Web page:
Jeff Dean, one of the leaders of Google’s initiative explains “Machine learning is really powerful and it allows to develop various kinds of perceptual and language understanding tasks. These models allow computers to see and understand, for example, what is in an image when you are looking at it, what is it in a video clip. And that enables all kinds of powerful product features.”
Google engineers, for example, used DistBelief to teach YouTube’s neural network how to visually identify animals like a ‘cat’ in unlabeled photos and videos. As a result, when a user searches for ‘cats’, YouTube can now properly identify in its database unlabeled photos and videos, which are about cats. The neural network was trained to recognize what a cat looks like within photos and videos, similarly to how a child would learn to identify a cat.

The Next Frontier of Machine Learning: Open Source

Because progress in such an important area as artificial intelligence benefits from collective innovation, Google has decided to create a common standard and an open-source library for machine-learning, called TensorFlow, which will allow anybody in the world to tap into Google’s existing source-code, then build applications on top of it, and easily share the developments with the entire community.
Rajat  Monga, Google Technical Lead, explains that “TensorFlow is a machine-learning library that is used across Google to apply deep learning to a lot of different areas. We think that having this as an open-source tool really helps to speed up development. So we expect developers to be able to do a lot more than they can do today.”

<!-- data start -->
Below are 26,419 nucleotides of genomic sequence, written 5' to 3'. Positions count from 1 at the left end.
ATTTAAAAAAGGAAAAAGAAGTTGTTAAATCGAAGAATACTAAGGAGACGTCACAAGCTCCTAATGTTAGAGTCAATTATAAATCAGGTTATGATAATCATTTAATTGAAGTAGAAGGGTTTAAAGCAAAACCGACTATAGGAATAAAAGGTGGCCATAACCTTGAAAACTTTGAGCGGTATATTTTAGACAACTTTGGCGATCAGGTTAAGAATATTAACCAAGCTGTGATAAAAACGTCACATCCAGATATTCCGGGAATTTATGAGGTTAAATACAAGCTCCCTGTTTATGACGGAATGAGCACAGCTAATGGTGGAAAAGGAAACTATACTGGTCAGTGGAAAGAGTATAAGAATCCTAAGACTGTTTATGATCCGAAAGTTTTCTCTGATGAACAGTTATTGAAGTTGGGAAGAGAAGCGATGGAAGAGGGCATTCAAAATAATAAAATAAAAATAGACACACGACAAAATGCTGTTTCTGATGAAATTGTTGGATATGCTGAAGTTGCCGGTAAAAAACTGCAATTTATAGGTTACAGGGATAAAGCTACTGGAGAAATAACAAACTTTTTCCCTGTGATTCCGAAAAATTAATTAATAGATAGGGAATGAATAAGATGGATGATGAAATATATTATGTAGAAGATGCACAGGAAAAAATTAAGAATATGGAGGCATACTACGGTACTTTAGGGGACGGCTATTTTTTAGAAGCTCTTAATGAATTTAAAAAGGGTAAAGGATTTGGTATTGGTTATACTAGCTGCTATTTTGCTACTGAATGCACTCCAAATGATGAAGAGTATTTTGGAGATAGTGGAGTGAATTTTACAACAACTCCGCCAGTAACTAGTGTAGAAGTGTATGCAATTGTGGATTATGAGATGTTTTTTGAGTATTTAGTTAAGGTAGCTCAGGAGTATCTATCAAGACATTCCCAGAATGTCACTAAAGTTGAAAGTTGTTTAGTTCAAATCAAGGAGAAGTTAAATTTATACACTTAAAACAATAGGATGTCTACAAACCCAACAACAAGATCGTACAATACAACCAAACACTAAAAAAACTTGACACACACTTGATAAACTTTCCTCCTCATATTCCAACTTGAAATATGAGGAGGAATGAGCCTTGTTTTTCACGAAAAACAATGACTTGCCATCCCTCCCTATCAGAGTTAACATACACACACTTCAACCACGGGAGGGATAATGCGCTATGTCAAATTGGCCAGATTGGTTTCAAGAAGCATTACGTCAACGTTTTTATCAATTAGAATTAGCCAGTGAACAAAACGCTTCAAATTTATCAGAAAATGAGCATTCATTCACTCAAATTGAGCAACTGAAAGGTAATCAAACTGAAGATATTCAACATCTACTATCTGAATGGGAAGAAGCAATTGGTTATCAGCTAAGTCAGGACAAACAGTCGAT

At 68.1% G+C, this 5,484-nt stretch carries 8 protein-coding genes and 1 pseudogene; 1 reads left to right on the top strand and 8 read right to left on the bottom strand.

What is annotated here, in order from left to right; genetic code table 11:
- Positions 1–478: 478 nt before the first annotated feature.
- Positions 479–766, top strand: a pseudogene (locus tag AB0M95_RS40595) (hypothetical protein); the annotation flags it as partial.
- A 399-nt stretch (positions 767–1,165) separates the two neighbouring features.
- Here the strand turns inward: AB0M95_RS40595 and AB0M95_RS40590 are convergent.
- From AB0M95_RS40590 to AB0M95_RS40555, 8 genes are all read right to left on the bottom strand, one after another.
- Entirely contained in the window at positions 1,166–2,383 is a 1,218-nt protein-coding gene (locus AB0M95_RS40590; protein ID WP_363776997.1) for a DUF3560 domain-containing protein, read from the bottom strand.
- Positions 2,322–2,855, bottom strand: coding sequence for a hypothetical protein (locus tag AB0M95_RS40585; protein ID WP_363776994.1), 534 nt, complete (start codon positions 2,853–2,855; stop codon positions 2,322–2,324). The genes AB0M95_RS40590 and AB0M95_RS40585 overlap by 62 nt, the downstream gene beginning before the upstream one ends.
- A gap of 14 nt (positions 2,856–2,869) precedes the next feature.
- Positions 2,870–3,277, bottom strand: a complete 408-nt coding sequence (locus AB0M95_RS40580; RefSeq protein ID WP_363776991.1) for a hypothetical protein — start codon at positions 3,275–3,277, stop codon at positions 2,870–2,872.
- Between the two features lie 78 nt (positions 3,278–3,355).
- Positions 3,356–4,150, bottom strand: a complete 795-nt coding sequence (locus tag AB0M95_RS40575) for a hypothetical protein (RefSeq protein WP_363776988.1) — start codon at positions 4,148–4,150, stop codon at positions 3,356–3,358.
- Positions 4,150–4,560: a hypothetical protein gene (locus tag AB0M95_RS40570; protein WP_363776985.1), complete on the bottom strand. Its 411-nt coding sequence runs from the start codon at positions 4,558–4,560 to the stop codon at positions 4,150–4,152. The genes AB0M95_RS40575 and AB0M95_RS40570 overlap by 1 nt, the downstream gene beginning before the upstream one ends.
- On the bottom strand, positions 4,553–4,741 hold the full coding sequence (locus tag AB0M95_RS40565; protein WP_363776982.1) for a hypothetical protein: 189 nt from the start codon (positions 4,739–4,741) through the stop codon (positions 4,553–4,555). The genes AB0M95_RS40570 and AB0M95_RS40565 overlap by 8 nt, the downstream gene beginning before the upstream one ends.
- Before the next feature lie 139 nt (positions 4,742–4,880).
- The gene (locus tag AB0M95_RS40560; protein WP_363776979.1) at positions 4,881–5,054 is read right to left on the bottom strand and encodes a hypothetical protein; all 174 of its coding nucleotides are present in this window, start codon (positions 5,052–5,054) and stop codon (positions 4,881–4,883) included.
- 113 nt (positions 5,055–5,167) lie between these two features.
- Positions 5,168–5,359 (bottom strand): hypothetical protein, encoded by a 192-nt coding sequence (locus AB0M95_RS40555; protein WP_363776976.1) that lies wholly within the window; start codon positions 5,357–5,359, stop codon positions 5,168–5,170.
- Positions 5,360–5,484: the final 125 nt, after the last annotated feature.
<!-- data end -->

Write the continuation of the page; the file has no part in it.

The new TensorFlow platform has the potential to significantly boost machine-learning innovation around the world, because developers, researchers, and scientists will now be able to use a common standard to push development.
Greg Corrado, Google Senior Research Scientist, emphasizes the importance of a common standard: “Machine learning is the secret sauce of the products of tomorrow. It no longer makes sense to have separate tools for researchers in machine learning, and for people who are developing real products. There should really be one set of tool that researchers can use to try out their crazy ideas, and if these ideas work, they can move them directly into products without having to re-write code.”
“Part of the point of TensorFlow is to allow collaboration and communication between researchers. It allows one researcher in one location to develop an idea and explore it. And then send code that someone else can use on the other side of the world.”
While Google is giving away its entire machine-learning library, it will nevertheless, greatly benefit from developers using its own standard, and from companies and universities renting out its cloud-based artificial neural network. Greg Corrado says that Google plans to cross-sell its cloud infrastructure to machine-learning developers: “We think we have the best machine learning infrastructure in the world. And we have the opportunity to share that. And that’s what we want to do here.”